Although there are a number of anecdotal reports on demographic characteristics and academic success of accelerated nursing students, few empirical studies have been undertaken to examine these students' success, despite this type of programs' existence for more than a decade, and only three studies have sought to examine the perspective of the…
Blozen, Barbara B.
To understand nursing role formation for students enrolled in an accelerated baccalaureate nursing program, end-of-term narrative reflections from 34 students were analyzed over the course of the 15-month program. Using thematic analysis, 4 major themes were identified: evolving role perception, extending nursing student-patient interaction, engaging with health care team and systems of care, and expanding clinical thinking. PMID:25290964
Ostrogorsky, Tanya L; Raber, Anjanette M; McKinley Yoder, Claire; Nielsen, Ann E; Lutz, Kristin F; Wros, Peggy L
Developing decision-making skills is essential in education in order to be a competent nurse. The purpose of this study was to examine and compare the perceptions of clinical decision-making skills of students enrolled in accelerated and basic baccalaureate nursing programs. A comparative descriptive research design was used for this study.…
Krumwiede, Kelly A.
The goal of this interpretive research study was to articulate the lived experience of students in an accelerated master's of nursing entry program learning the practice of nursing within a clinical setting. Specific questions included: How did previous life experiences, education, and career choices influence the experience of second-degree students? What were the potential effects on learning of condensing and accelerating the curriculum as is requisite in second-degree programs? Data from small group and individual interviews were collected and analyzed using interpretive phenomenological methods. Akin to the experience of tourists or new immigrants, students were confronted with new physical demands, new equipment, new time patterns, and most importantly, new ways of relating to people, all within a condensed time frame. What stood out most in these students' accounts was the ubiquitous context of inpatient nursing care in which lives were at stake. PMID:21053859
McNiesh, Susan G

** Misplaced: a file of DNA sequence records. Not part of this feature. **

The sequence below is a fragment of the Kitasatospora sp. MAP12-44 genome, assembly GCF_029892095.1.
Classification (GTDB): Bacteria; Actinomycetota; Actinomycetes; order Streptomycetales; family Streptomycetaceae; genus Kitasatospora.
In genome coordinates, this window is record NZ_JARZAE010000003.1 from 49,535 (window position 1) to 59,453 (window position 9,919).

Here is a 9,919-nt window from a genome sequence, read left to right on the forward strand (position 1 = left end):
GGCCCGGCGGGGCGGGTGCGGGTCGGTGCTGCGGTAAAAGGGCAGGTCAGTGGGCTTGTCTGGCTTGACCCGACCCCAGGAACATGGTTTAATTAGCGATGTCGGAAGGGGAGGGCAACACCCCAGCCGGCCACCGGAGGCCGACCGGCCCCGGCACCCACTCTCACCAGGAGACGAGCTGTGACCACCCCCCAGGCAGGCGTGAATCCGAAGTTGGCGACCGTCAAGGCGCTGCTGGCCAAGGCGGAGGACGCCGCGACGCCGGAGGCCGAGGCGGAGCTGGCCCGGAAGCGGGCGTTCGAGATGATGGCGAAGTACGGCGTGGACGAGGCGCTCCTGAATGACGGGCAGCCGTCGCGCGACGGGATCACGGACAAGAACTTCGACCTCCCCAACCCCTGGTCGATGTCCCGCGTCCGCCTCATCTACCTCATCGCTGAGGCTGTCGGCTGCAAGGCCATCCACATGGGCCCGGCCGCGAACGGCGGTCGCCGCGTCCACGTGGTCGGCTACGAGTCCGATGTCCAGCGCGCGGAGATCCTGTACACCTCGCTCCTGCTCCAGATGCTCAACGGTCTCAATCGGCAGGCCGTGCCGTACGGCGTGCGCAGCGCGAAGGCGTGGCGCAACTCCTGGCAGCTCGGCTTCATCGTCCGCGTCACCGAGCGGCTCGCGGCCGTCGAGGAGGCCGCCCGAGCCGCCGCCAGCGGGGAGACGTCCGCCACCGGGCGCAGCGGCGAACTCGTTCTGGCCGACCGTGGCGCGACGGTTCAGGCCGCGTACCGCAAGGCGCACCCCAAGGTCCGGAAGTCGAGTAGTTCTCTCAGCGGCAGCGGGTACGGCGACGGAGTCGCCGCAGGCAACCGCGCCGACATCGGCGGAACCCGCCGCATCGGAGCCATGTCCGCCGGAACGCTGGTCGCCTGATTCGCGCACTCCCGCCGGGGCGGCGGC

This study assessed the characteristics of nursing students currently enrolled in nursing education programs, how students finance their nursing edu- cation, their plans for clinical practice and graduate education, and the rewards and difficulties of being a nursing student. Data are from a survey adminis- tered to a national sample of 496 nursing students. The students relied on financial aid
Linda Norman; Peter I. Buerhaus; Karen Donelan; Barbara McCloskey; Robert Dittus
Montana State University (MSU) College of Nursing Accelerated BSN Option Student Handbook (May 2011 and College of Nursing Web sites. Additional useful sources of information include: Montana State University-Bozeman 2010-2012 Graduate and Undergraduate Bulletin: Link to http://www.montana.edu/wwwcat/ Montana State
Rising health care costs have underscored the need for new graduates to effectively transition to professional practice. Effective academic-practice partnerships, such as dedicated education units (DEUs), can be useful in facilitating the transfer of knowledge from the classroom to the clinical setting. This randomized experimental study found the DEU clinical model to be valuable in facilitating the transfer of knowledge in second-degree accelerated program students as evaluated by course, simulation, and standardized assessment scores and self-evaluations. Successful transition to clinical practice is reported by practice partners; time allotted for orientation program requirements was reduced and retention on the unit of hire was improved. Additional research is needed to understand the effectiveness of second-degree accelerated nursing programs and how to revise the clinical education element of the program to meet the unique needs of these students. PMID:25406842
Sharpnack, Patricia A; Koppelman, Catherine; Fellows, Bonnie
This case study attempted to discover and comprehend the relationship of students and contributing factors of success, of one Licensed Practical Nurse (LPN) to Associate Degree in Nursing (ADN) program, to formulate an understanding of which contributing factors are most beneficial to enable students to persist to graduation and/or successfully…
Taylor, Sherry T.